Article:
“From a daily and operational perspective, there is likely waste and inefficiencies occurring,” Kanthan said. “Double entry and staff expending time on ‘connecting the dots’ can result in lost time and inaccuracies in providing a view of what’s happening at your wash. The secondary consequence is that you are just not getting the most out of your wash investment.

“Timely data and insights mean timely decision-making, and without it, you are leaving profits on the table or worse, losing money. For example, not targeting a former member who has returned to your location so you can win them back, or failing to detect a likely-to-cancel membership behavior and not getting ahead of it with a proactive outreach message.”

Roush said ease of use for the various technologies is “everything” or they likely will go to waste.

“We think about how easy our systems and sign up and processes are for our customers — it needs to be the same way for our employees,” Roush said. “If it's clunky, and there are 90 logins and there isn’t a nice dashboard, then it's not going to be used and you're going to miss out on a lot of benefits.”

Murry said technology that does not integrate and align properly will lead to clunky workaround solutions.

“Clunky workarounds are a direct cost to the operator in the form of admin due to more labor, training and time to create either a fix or an enhancement to the customer to gain a desired outcome that the operator deems essential,” Murry said. “The operator and the customer not only want quick service and clean cars but also quick and clean solutions and interactions.”

Keys to interoperability

A successful approach to interoperability is not simple. “This topic could fill a book,” Kanthan said. To start, he said it is crucial to work with the right partners.

“It’s not just about price and features — it’s about long-term relationships, alignment with your team and culture, and being there for not just when things go right but when they do not,” Kanthan said.

Among the keys to successful interoperability, Roush said car wash operators should ensure that any platforms that they buy can be customized and that they own and control all of their data. “In addition, you need the right person behind the scenes from a management standpoint.” Roush said there also needs to be an emphasis on training to ensure that staff members are prepared to use all relevant technology, no matter the vendor who provided it, and to ensure that the tech tools are not so varied and complex that it becomes dizzying for users, leading them to pick and choose which technology they focus on.

“Sometimes the hardest things you do will create the most benefit for you,” Roush said.

Kanthan advised that operators should focus on their goals first and let the technology selection stem from that, aligning those tech efforts with the business goals.

“While the tech might be cool, tie it to solid business objectives and work backward from there,” Kanthan said. “Everything you do must trace to a measurable goal that improves business performance.”

Like Roush, Kanthan said operators should emphasize assembling the right internal team. “You are making a long-term investment, so do the same when you hire,” he said. In addition, he said it is important to visualize the architecture and consider what it will look like once it comes together.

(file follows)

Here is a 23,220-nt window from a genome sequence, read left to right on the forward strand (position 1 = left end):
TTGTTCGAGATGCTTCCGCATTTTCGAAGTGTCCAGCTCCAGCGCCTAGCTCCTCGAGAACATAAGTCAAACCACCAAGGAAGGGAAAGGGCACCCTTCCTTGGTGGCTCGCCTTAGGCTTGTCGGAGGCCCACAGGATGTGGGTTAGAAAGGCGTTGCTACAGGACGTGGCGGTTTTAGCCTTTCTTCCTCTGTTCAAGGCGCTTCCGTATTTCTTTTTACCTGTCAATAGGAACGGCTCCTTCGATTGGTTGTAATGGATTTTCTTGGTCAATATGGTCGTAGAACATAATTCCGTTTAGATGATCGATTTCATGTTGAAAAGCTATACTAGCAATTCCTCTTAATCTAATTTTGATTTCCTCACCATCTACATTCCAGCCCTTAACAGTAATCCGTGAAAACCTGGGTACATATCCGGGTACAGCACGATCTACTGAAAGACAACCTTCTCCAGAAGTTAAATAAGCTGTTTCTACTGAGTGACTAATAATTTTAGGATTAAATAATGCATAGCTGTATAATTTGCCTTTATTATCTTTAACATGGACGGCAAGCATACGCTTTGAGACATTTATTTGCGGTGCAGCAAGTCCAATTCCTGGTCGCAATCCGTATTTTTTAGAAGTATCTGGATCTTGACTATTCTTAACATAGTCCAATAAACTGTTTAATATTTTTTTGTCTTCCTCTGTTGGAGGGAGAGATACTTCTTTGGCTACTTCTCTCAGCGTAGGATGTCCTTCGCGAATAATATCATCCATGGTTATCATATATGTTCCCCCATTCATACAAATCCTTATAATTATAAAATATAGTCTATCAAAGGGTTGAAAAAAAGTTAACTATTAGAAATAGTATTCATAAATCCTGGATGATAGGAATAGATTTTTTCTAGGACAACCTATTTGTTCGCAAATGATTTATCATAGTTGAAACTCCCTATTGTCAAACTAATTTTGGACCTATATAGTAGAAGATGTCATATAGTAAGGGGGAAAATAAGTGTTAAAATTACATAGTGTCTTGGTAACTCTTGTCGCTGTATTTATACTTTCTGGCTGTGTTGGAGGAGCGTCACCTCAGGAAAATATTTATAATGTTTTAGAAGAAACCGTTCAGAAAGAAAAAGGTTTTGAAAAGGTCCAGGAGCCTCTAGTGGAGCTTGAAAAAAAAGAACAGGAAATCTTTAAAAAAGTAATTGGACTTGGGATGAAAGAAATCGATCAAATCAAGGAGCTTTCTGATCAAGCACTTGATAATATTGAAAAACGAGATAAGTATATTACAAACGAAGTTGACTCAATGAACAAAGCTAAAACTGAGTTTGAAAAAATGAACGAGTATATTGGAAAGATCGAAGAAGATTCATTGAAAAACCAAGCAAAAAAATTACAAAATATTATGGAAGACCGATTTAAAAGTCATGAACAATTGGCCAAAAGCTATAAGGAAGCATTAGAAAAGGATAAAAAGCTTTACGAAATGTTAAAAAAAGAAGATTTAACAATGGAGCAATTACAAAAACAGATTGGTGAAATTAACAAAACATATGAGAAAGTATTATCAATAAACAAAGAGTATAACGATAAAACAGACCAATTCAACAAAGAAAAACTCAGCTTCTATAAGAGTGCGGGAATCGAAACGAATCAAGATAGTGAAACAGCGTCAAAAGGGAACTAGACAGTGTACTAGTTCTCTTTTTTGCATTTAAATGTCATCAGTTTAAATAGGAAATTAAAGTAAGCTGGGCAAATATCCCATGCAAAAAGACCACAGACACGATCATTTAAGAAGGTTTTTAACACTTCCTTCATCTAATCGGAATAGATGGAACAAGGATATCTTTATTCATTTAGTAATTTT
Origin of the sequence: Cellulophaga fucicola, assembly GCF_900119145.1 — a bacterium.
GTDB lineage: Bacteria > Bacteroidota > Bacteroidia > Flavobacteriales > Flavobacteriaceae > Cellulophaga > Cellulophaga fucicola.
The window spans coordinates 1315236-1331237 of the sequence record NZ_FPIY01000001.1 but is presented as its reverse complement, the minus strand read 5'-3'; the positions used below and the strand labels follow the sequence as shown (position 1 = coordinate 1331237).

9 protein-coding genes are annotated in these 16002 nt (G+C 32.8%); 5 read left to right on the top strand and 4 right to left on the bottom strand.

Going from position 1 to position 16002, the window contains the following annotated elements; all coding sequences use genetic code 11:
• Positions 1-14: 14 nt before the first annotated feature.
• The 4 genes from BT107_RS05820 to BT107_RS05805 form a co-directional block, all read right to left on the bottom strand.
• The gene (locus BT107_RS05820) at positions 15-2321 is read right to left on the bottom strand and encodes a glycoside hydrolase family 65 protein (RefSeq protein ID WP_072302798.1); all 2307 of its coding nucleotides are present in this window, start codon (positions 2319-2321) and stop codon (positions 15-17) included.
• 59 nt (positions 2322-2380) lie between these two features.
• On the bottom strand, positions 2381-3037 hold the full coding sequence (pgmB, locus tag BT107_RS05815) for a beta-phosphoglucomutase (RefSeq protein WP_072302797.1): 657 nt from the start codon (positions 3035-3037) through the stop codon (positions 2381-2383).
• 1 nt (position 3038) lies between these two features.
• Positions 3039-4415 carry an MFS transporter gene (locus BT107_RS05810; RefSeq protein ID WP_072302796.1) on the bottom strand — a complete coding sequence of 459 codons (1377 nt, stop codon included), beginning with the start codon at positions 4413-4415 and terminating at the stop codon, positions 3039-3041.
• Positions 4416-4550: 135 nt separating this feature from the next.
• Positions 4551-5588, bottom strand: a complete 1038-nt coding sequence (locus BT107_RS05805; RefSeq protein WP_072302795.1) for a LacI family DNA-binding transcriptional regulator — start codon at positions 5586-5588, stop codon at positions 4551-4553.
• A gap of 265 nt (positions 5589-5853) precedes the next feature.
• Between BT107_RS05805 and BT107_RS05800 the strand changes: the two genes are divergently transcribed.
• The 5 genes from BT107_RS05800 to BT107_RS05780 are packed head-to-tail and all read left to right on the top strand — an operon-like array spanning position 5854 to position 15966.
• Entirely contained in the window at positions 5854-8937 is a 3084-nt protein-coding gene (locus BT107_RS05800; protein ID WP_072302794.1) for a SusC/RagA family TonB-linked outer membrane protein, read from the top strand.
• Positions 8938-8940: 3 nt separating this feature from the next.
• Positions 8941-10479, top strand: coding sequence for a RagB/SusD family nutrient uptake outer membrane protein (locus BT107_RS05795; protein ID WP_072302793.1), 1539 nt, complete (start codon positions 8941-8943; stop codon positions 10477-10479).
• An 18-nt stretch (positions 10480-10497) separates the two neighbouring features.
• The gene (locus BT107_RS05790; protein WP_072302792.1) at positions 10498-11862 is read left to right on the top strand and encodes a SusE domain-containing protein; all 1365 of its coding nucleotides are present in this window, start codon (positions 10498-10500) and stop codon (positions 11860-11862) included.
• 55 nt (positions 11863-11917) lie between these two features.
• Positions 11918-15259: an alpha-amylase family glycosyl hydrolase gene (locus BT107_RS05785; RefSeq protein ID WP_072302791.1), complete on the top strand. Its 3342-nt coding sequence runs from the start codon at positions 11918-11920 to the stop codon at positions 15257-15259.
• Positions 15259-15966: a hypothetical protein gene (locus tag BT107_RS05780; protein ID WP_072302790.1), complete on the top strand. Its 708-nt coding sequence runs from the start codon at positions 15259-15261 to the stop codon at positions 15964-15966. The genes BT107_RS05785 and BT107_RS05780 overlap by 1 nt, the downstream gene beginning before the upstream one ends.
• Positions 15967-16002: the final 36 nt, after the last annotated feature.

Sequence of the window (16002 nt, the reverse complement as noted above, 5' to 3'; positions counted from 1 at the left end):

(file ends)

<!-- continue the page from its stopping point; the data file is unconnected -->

“A pilot or flagship store setup is a great approach here as you get to test it all out in a low-risk environment, in addition to helping you tune your design for when it's ready for a large-scale rollout,” Kanthan said.

An emphasis on strategic thinking

To think about their diversity of tech tools as a whole, operators will need to maintain a strategic approach. Effectively, operators today must think like developers to get vendors to build what needs to be built for their needs, according to Roush.

“You have to understand what you need, and you need to be able to articulate that to developers to get that platform that works and does what you need it to do to solve a problem,” Roush said.

Kanthan said operators should avoid biting off too much with new tech solutions.

“There are many organizations that have attempted to overhaul their entire POS platform in a single implementation project, for example,” he said. “Iteratively evolving capabilities and taking a more incremental rollout approach is much more likely to result in a successful initiative.”

Forward-thinking operators will be sure to lay the groundwork for diversity down the road — “from laying another conduit line before pouring the concrete to evaluating your service providers that will support you in the years ahead beyond today’s direct needs,” Kanthan said.

“Spending a little more time and effort on the tech infrastructure foundations earlier will result in an easier and cheaper adoption of newer technologies down the road,” he said.

Looking at the car wash field more broadly, navigating the complexities of a diversity of technological solutions could play a central role in how well the industry and its operators take advantage of the wide variety of tools available to them.

“The key to this is both a challenge and a rally cry to current and new vendors in the car wash space to become more client-centric and understand the needs of the operators for the mutual benefit of achieving and improving our customers’ experience,” Murry said. “As the car wash industry continues to become more prominent, it is crucial for our industry to prove it can follow suit with similar industries’ solutions by adopting cutting-edge technology.”